In our new place we are so lucky to have a walk in closet with built ins. It’s something I always dreamed about having and now it’s a reality. In between moving out and moving in I was thinking about that closet and how much I loved it and how I only wanted to fill it with things I loved. I took that to heart with this purge. I’m very happy with the result.

My next big task in regards to my wardrobe is to keep doing check ins with myself on it. Have any new items come in? How did they get there? Did I purchase them? Did someone else purchase them for me? That should help keep my clothing item number at a flat rate.

Also, WAITING a few days before I buy anything, clothing related or not. Keeping a wish list online and coming back to it in a week. Do I still need it? Probably not.

If I do need to do shopping, I want to be very mindful of what I buy. Can it go with more than one outfit? Will I wear this more than once a week? Does it match with everything else I have? Is it good quality? For instance, I have two short sleeve blouses for work for spring/summer and I’d ideally like to have three. I have one black one and one gray one. I’d like to have a dark blue one as it would go with all three of my work pants and flats. Once I buy that blouse I think I will have a perfect number of everything I need. The next rule for me will be if I buy one of something, discard one I already have. I feel great with only three pairs of jeans. If one gets a little run down and I feel I need another, I will discard a pair before bringing a new pair in.

Image result for i had it all i had stereo that was very decent. a wardrobe that was getting very respectable i was close to being complete

I think another thing I need to think about is that my clothing doesn’t need to express anything to anyone else. I do not need to to say I have money with brand names (because I don’t). I don’t need it to convey my hobbies. My personality will do that for me with the people I care about. As Tyler Durden says, “You are not your fucking khakis.”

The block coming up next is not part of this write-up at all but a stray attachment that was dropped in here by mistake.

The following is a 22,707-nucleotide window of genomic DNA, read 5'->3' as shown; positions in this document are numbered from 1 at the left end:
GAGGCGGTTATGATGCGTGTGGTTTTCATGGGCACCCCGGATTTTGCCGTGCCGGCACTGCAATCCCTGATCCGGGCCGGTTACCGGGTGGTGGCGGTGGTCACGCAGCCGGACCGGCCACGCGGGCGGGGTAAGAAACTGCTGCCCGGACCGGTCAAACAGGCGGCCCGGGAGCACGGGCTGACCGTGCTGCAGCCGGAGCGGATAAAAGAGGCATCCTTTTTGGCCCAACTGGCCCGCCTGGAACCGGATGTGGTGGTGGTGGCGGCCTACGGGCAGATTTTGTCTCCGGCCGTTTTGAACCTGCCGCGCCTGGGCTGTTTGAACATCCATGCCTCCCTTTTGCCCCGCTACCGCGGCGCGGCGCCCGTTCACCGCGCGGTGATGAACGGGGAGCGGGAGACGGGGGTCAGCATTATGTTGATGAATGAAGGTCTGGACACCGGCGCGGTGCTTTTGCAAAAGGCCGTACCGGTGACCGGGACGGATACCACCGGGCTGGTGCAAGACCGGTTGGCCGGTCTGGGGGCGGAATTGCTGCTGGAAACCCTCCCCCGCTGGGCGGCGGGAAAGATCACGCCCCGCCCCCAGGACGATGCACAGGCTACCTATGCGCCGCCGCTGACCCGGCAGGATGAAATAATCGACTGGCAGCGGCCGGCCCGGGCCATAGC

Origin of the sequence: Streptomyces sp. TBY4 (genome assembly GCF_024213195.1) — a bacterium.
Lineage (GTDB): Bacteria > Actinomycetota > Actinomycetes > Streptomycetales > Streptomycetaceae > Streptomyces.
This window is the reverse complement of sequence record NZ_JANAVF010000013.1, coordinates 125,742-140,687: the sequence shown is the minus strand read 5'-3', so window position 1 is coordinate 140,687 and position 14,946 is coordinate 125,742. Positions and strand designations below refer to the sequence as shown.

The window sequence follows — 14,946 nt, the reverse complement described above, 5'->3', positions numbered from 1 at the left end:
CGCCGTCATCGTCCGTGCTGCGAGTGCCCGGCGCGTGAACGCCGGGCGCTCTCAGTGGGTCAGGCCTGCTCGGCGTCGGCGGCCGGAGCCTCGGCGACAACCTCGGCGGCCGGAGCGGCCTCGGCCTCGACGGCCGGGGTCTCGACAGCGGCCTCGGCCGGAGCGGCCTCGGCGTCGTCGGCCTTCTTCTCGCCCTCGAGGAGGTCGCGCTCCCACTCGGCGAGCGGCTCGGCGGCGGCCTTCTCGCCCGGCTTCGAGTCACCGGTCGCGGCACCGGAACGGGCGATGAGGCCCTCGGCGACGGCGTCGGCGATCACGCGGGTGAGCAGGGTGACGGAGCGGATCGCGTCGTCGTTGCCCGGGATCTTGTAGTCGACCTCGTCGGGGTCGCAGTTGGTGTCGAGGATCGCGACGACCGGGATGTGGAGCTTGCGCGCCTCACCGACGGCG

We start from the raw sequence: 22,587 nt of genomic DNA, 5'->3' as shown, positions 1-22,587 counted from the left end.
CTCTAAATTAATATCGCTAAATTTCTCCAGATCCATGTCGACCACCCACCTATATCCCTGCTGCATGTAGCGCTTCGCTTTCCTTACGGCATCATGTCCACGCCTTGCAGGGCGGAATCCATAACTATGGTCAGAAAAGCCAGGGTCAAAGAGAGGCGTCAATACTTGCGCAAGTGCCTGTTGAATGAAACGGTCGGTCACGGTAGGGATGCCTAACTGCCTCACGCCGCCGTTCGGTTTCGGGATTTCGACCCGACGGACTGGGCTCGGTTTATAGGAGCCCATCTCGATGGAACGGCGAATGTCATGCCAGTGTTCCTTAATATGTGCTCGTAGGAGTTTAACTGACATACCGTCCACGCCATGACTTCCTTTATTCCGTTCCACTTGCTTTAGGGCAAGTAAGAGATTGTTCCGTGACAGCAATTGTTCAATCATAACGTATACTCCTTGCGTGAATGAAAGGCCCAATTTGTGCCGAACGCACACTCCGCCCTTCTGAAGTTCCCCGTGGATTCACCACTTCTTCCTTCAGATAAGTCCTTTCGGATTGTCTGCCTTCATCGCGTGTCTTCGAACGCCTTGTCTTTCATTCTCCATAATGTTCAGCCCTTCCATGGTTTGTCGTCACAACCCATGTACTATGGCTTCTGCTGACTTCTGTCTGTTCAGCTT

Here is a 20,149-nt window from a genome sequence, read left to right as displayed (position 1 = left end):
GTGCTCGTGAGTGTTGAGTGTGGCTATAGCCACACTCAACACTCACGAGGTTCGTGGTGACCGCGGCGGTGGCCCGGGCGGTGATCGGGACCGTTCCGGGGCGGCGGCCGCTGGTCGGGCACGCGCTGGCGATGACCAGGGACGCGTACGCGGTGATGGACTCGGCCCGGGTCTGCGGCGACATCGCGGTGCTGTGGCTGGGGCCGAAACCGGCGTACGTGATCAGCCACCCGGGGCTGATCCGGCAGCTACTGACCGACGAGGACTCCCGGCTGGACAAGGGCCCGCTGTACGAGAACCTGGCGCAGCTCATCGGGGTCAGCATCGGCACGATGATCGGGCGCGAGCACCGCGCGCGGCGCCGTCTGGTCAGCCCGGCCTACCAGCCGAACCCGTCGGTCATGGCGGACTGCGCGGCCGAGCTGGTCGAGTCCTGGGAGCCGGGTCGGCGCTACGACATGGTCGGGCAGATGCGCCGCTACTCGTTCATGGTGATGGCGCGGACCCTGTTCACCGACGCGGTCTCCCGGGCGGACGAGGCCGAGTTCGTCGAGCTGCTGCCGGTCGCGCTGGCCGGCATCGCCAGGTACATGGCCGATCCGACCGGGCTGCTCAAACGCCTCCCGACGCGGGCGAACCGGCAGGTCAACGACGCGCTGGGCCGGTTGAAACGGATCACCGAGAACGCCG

When I began my Wardrobe challenge at the beginning of December, I was reading Marie Kondo’s book. I heard about it from a minimalist blogger I really like and I used it as my guide. How was I to know that three weeks later, Kondo was going to revolutionize the way American’s think about their things with her Netflix documentary I didn’t even know what coming out? The reason I bring this up is that now that ‘tidying up’ has become ‘a thing’, donations centers are being FILLED with people’s JUNK. Mine included in December. But I don’t like doing that if I can help it. I don’t want to add to a landfill either. So if you’re thinking of going a minimalist route, before you donate I suggest joining your local Buy Nothing group. I have given away so many things locally thought it and it’s a good way to meet your neighborhood and build a sense of community. I was able to donate all the clothing above AND all my moving boxes to someone who needed them. It’s such a wonderful thing and I recommend you check your local chapter out. It’s free to join of course!

I’ll be back next weekend with an update on my kitchen. I am looking forward to going through the boxes that have yet to be unpacked and pairing down my possessions in there. I swear I only use about twenty things regularly in my kitchen, but I have over 200 items in it.

Items purged: 10/30